Several Sasanian kings were devout Zoroastrians and did much to improve the understanding of the ancient texts. The text known as Denkard, which we will discuss below, mentions a collection made for king Shapur I (r.241-272). There were also several commentaries on the Avesta, but they imposed a new version, the Zand. It became an integral part of the books; every Avesta was edited with the Zand. (When the French scholar Abraham Hyacinthe Anquetil du Perron [1731-1805] started -as the first European- to study the holy books of Zoroastrianism, he erroneously called it the Zand-Avesta.)

Under the Sasanian king Khusrau II the Victorious (r.591-628), a Zoroastrian high priest named Tansar established the canon of Avestan texts. It contained all the texts that we have already seen, but also some books on cosmogony and law, a biography of Zarathustra, apocalypses and several expositions of doctrine. This library was certainly written down; it is called the Great Avesta.

 


The Great Avesta was too large to survive, especially since invading armies sometimes destroyed the books. In 642, the Arabs invaded Iran. As a rule, they were not intolerant towards Zoroastrianism, but Islam became the dominant religion and some Avestan works were translated into Arabic, the originals being lost. In the eighth century, relations between Muslims and Zoroastrians became hostile and the Zoroastrians started to redefine themselves; their ancient religion and old language were important aspects of their new self-image. The antagonism between the two groups continued to grow in the ninth century, when caliph Mutawakkil ordered the holy cypress at Kāshmar, which was very important to the Zoroastrians, to be cut down (in 846). Many Zoroastrians decided to migrate to India. Several texts from the Avesta are therefore known from Indian translations.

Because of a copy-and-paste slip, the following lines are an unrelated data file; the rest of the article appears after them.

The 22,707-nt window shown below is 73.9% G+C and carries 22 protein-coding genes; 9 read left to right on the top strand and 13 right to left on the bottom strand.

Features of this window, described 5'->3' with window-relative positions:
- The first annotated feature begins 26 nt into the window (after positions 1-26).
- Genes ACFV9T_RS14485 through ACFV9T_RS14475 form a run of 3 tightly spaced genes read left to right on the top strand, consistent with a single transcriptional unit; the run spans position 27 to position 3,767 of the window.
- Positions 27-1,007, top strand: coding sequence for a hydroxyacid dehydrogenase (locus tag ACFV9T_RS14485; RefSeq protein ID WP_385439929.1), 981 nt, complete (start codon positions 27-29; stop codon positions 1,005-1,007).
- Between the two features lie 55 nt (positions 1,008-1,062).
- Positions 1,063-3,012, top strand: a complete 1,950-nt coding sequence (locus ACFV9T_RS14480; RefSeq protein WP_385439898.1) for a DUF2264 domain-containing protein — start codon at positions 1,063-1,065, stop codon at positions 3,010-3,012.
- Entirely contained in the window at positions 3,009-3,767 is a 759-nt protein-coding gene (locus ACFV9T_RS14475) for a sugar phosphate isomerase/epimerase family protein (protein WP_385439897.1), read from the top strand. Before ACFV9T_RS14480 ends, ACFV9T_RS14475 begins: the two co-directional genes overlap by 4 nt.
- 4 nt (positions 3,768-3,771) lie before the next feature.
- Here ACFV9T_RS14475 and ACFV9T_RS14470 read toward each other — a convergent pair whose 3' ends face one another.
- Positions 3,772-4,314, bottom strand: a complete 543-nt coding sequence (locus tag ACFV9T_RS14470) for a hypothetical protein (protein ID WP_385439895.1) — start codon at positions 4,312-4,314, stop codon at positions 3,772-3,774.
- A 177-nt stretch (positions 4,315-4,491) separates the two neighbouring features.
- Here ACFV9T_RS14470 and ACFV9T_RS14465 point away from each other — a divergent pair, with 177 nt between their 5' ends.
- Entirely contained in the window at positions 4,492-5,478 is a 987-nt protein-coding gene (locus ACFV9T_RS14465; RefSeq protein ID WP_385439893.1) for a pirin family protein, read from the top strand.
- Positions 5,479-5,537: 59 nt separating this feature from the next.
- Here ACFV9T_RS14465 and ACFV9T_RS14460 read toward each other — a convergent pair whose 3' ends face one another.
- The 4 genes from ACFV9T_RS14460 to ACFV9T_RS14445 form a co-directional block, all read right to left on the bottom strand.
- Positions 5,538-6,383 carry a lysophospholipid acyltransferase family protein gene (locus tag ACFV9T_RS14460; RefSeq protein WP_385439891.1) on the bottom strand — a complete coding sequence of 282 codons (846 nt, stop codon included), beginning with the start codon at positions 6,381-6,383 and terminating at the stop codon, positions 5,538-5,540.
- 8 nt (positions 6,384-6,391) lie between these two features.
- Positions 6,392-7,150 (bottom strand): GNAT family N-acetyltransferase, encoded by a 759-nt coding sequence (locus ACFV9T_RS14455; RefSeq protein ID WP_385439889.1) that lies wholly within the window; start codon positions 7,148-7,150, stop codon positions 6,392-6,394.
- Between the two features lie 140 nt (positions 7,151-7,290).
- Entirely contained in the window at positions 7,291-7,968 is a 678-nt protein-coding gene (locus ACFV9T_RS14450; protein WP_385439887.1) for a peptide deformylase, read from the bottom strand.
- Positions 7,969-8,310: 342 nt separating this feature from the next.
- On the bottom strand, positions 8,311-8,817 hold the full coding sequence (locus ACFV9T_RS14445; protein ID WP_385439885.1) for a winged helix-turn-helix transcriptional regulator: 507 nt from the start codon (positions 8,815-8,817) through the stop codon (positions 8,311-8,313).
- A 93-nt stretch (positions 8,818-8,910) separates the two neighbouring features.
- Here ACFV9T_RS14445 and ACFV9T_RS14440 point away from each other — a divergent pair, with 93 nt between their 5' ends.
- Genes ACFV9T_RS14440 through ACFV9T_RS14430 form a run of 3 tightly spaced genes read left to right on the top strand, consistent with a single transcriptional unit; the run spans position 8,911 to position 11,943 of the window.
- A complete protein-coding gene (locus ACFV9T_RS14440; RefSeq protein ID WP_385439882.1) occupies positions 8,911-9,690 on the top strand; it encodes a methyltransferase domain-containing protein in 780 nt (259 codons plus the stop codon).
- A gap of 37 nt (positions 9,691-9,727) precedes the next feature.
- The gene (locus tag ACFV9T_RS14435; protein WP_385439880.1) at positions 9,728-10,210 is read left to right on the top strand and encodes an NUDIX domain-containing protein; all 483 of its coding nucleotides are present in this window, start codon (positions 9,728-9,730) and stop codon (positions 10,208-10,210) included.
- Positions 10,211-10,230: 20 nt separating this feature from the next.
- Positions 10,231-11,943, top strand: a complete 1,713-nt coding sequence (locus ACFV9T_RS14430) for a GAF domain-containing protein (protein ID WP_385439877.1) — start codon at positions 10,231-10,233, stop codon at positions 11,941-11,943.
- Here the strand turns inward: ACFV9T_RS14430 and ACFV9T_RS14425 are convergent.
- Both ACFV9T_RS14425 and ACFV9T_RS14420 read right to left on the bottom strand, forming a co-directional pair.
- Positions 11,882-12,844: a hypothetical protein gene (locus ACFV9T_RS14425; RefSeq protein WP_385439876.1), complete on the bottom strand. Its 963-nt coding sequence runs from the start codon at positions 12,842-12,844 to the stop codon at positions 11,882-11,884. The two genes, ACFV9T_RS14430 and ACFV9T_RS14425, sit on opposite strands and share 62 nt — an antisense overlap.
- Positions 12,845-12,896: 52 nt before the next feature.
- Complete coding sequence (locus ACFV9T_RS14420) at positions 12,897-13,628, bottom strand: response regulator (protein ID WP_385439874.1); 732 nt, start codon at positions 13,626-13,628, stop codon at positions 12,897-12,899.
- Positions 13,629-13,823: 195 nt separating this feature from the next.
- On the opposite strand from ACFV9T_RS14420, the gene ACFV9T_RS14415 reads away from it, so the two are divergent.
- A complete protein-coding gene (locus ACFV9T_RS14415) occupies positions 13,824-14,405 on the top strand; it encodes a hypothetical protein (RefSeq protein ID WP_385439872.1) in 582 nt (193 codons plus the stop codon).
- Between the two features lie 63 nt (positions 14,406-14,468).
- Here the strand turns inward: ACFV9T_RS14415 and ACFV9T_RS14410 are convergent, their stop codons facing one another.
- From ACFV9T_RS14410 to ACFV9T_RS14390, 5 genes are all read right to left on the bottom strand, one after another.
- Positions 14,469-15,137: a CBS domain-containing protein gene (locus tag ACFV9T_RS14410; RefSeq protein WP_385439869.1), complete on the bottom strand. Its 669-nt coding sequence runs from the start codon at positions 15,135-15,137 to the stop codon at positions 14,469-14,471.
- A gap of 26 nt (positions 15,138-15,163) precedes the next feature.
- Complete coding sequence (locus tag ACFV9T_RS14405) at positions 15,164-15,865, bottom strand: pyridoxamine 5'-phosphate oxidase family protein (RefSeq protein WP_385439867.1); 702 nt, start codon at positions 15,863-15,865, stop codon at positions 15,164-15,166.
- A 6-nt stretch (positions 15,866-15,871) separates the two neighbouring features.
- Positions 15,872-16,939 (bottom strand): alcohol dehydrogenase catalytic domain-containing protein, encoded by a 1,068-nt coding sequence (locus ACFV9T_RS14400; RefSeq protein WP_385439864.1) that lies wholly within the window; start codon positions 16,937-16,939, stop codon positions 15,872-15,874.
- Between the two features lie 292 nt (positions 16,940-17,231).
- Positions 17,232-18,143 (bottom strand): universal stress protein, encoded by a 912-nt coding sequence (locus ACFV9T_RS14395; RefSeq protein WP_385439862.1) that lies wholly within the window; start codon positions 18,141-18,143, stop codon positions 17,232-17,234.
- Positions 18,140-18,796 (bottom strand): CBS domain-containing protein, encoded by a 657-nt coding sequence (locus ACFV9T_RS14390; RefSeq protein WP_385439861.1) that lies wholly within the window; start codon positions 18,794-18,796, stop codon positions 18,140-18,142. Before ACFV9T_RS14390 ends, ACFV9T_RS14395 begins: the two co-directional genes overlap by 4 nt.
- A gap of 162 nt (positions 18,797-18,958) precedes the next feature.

Between 1037 and 1157, the Seljuk Turks ruled Iran (nominally under the caliphs of Baghdad). Harshness towards non-Muslims increased, but it was nothing compared to the events of 1256, when the Mongol leader Hulagu, a grandson of Genghis Khan,  invaded Iran, Iraq and Syria (his men destroyed Baghdad in 1258). For the first time, Zoroastrianism was actually persecuted, and many books were burnt. This was repeated in 1381, when Timur Lenk, a Muslim Turk from Samarkand, invaded and ravaged Persia. The Zoroastrians were forced to withdraw to desert towns like Yazd and Kerman.


A modern portrait of Zarathustra.
Modern portrait of Zarathustra, inspired by Ahuramazda's dress on a relief of Taq-e Bostan

From 1501 onward, Iran was independent under the dynasty of the Safavids. Their kings were Shi`ite Muslims and were in general harsh towards Zoroastrians. The latter were even forced to conversion by shah 'Abbas II (1642-1667), who had many of them massacred at Isfahan. Again, many Avestas were destroyed.

What remains of the Avesta today, is about a quarter of the Great Avesta of the sixth century. Fortunately, we do possess a summary, which is called the Denkard (go here to read  a chapter). Using the Denkard, the Zand and the traditions of medieval Zoroastrianism, we can reconstruct large parts of the Great Avesta. However, this reconstruction is necessarily hypothetical, and as we have seen above, some European scholars have decided that these texts are not very useful - except, of course, for the study of medieval Zorastrianism. This is a little bit too skeptical: the Denkard and the Zand contain some very ancient traditions. On the other hand, one should be very careful when one studies a complex library like the Avesta.

Literature

  • Mary Boyce, Textual sources for the study of Zoroastrianism (1984 Manchester) offers several translations from the Avesta, together with brief introductions and comments
  • Peter Clark, Zoroastrianism. An Introduction to an Ancient Faith (1998 Brighton)